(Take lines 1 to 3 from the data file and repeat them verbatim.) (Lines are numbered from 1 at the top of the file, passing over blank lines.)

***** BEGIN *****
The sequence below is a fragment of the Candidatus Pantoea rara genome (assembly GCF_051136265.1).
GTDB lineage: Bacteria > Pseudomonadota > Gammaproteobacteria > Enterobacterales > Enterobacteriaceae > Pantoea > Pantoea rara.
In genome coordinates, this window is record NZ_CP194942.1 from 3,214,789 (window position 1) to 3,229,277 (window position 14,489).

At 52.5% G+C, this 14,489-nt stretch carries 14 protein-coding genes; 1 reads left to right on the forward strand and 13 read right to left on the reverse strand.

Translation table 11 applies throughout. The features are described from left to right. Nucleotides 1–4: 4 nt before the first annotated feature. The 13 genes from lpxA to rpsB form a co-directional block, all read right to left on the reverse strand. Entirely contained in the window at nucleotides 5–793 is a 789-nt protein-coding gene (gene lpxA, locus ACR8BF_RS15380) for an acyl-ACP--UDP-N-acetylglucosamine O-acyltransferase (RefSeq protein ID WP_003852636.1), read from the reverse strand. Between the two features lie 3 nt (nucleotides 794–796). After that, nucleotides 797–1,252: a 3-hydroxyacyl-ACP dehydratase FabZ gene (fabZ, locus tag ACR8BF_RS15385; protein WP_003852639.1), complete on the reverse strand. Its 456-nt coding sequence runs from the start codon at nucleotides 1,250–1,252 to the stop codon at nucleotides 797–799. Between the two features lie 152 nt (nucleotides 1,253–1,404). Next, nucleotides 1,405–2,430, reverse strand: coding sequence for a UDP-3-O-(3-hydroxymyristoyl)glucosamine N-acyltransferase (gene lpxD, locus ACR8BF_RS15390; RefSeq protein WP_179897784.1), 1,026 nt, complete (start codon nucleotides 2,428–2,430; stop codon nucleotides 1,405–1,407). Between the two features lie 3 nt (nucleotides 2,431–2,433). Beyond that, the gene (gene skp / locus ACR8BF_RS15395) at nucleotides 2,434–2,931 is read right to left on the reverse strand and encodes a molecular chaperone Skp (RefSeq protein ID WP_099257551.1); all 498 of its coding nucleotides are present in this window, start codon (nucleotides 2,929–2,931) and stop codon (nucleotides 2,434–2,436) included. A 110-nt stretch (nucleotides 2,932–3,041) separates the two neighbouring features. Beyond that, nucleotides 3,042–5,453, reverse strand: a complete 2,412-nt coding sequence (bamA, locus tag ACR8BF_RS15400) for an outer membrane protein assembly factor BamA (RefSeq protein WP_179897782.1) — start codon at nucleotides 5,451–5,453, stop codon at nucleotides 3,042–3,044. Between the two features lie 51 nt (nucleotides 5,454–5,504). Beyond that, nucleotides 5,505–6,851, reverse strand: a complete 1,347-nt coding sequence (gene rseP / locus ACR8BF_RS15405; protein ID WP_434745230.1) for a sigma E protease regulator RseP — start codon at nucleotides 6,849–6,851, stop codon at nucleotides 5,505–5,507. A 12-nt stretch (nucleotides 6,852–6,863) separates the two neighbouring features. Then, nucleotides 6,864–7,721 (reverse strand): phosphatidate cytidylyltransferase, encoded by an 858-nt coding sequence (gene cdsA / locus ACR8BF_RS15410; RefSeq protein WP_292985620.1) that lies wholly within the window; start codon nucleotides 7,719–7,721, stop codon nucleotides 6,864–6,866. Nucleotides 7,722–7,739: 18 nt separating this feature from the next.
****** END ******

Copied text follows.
The sequence below is a fragment of the Candidatus Pantoea rara genome (assembly GCF_051136265.1).
GTDB lineage: Bacteria > Pseudomonadota > Gammaproteobacteria > Enterobacterales > Enterobacteriaceae > Pantoea > Pantoea rara.
In genome coordinates, this window is record NZ_CP194942.1 from 3,214,789 (window position 1) to 3,229,277 (window position 14,489).